On September 11, a day of death and panic elsewhere, there was an odd sort of quiet in New Haven. In the medical school’s clinics and classrooms, the day’s routine activities fell by the wayside, overwhelmed by the horror of what was happening in New York, Virginia and Pennsylvania. The medical center geared up for an onslaught of trauma cases that never materialized. For 24 hours, Yale-New Haven Hospital was on disaster alert for survivors who might have been pulled from the wreckage of the collapsed World Trade Center only 90 miles away. But, said a hospital spokeswoman, “It was the strangest kind of letdown. There were no patients to help.”
Medical school faculty and alumni who provided aid in Lower Manhattan experienced a similar disappointment. Emergency physician Scott Weir, M.D., a veteran of search-and-rescue efforts including the 1998 bombing of the U.S. embassy in Nairobi, had never seen anything like the devastation at the World Trade Center. During a week on the scene he treated no survivors, only rescuers with minor injuries. Kenneth C. Rondello, M.P.H. ’94, M.D., spent four days at the blast site and Chelsea Piers, where an ice rink became a morgue and the set of television’s “Spin City” a trauma center. “No news footage you’ve seen or descriptions you’ve heard can truly do it justice,” he said. “The air was permeated with the nauseating, acrid smell of burning jet fuel. Everything was covered in inches of gray ash, as if a volcano had erupted.”
Life went on at Yale but the tragedy haunted everything that followed. No gathering could begin without some acknowledgment of “the events of September 11.” The day of the attacks, classes were canceled for first- and second-year medical students, some of whom traveled to New York to volunteer in the Office of the Chief Medical Examiner. That first night, hundreds of students and faculty members carried candles down College Street to a vigil at Cross Campus.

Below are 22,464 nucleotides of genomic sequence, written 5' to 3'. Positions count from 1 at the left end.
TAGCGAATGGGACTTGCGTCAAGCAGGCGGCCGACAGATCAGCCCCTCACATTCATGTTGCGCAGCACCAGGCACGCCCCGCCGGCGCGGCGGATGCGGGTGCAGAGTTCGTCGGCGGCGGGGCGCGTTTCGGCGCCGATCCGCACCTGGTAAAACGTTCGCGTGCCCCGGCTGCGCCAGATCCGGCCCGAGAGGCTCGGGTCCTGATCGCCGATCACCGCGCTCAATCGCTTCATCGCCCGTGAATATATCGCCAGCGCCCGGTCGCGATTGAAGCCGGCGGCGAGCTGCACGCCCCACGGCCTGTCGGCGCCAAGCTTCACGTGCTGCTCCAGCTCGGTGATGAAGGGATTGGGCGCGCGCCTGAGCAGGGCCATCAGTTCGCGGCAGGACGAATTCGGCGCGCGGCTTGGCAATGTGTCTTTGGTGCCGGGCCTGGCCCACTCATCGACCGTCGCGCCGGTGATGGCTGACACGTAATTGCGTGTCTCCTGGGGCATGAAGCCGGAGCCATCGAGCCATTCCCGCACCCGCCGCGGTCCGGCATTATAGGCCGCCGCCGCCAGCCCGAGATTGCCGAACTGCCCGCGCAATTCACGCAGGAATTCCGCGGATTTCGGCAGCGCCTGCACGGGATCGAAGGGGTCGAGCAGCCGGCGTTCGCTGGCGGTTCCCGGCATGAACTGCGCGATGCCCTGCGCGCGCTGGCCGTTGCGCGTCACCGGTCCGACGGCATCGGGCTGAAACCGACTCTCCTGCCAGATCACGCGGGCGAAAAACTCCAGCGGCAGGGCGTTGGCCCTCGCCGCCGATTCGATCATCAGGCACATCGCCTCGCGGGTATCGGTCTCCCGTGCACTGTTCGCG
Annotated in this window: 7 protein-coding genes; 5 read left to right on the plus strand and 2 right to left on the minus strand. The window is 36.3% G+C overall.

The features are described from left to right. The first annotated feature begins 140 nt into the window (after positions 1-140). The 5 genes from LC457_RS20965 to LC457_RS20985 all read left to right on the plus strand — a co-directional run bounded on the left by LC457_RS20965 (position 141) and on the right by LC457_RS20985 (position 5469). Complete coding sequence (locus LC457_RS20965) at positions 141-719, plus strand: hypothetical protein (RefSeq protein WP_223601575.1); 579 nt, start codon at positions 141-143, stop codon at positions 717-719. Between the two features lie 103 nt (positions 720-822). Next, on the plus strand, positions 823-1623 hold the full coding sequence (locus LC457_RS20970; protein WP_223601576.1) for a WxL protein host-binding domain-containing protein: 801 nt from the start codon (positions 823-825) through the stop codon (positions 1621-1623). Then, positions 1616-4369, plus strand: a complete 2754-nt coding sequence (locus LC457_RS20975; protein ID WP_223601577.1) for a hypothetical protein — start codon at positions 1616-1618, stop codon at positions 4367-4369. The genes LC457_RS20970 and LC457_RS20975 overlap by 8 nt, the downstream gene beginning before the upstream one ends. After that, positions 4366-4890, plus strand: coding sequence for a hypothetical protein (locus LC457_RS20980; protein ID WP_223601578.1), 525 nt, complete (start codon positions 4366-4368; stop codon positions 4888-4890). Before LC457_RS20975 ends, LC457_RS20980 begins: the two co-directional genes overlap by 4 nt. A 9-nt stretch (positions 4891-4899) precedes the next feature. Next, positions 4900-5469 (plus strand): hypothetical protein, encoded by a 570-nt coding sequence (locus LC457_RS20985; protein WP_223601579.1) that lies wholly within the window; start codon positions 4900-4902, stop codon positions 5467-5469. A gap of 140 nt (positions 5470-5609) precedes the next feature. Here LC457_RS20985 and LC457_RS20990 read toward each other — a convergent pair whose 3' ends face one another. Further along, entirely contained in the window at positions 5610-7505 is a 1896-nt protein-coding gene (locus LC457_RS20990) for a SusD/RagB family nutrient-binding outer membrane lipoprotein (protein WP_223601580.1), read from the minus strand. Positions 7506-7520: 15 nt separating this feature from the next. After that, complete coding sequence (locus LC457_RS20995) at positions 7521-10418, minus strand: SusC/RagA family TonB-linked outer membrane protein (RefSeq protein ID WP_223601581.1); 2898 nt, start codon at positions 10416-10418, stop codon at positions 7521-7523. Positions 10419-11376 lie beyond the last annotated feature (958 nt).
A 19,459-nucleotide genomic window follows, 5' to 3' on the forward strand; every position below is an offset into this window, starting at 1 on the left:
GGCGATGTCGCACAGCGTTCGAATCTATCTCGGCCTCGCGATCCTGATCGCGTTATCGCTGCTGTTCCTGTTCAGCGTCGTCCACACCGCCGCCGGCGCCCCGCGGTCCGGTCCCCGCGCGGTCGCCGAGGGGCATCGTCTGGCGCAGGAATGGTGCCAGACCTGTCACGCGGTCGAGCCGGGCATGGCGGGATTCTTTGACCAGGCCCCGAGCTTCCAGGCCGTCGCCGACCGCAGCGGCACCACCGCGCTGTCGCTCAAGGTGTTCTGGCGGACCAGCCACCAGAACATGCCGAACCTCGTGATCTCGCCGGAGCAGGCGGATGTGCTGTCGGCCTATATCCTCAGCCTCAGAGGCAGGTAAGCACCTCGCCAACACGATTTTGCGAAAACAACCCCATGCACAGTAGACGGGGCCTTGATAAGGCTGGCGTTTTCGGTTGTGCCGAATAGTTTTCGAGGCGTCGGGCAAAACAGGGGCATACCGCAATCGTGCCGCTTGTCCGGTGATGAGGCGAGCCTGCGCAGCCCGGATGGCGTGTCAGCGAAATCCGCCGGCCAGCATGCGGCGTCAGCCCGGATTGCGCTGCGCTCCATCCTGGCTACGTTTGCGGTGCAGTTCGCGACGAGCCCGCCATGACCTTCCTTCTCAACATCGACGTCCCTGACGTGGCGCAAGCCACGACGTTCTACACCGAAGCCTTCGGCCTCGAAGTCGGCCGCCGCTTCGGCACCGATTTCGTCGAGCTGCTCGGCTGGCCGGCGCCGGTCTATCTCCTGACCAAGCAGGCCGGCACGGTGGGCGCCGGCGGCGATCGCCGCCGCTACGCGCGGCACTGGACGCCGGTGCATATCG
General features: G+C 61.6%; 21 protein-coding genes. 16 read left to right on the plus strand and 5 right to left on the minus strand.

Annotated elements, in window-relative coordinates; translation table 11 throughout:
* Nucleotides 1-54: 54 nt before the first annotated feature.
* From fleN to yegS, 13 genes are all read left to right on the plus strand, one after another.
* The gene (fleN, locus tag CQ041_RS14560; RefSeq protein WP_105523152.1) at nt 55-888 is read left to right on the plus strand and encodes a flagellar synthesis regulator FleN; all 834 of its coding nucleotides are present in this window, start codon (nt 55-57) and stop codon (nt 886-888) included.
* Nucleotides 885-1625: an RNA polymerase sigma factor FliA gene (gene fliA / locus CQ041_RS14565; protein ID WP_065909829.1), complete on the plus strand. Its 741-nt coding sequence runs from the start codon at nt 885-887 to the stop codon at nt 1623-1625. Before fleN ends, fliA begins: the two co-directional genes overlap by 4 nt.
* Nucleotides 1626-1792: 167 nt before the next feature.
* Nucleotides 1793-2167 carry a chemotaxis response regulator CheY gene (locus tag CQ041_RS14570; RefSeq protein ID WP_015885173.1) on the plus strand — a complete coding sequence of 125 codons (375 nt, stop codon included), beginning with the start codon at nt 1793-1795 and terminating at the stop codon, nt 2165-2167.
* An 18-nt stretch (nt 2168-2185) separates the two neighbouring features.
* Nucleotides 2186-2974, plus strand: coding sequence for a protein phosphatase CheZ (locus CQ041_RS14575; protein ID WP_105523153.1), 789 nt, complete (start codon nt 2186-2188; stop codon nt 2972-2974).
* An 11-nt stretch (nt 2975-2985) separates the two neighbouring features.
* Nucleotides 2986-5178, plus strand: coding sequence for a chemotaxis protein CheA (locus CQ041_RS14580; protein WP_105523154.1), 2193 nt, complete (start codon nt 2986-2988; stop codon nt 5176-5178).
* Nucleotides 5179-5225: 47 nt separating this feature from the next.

In the days that followed, the University responded with drives for blood and donations, along with lectures and discussions on terrorism, foreign policy and Islam. Students at the School of Public Health held a teach-in. Medical and public health students visited local merchants of Middle Eastern descent to reassure them at a time when they might fear discrimination. On September 28, speakers invited by the Department of Psychiatry and the Child Study Center explored the ways in which people cope with a world turned upside down.
Among those determined to get on with their lives were Edwin Thrower, Ph.D., a postdoctoral associate in the Department of Pharmacology, and his fiancée, Bozena Sakowska. They decided to go ahead with their wedding September 15, even though his parents and friends in England could attend only via a conference call. The ceremony included a prayer for victims of the attacks, and ended on an upbeat note. “We had friends come from Manhattan,” Thrower said. “They said this was very much needed—a celebration of joy, love and life.”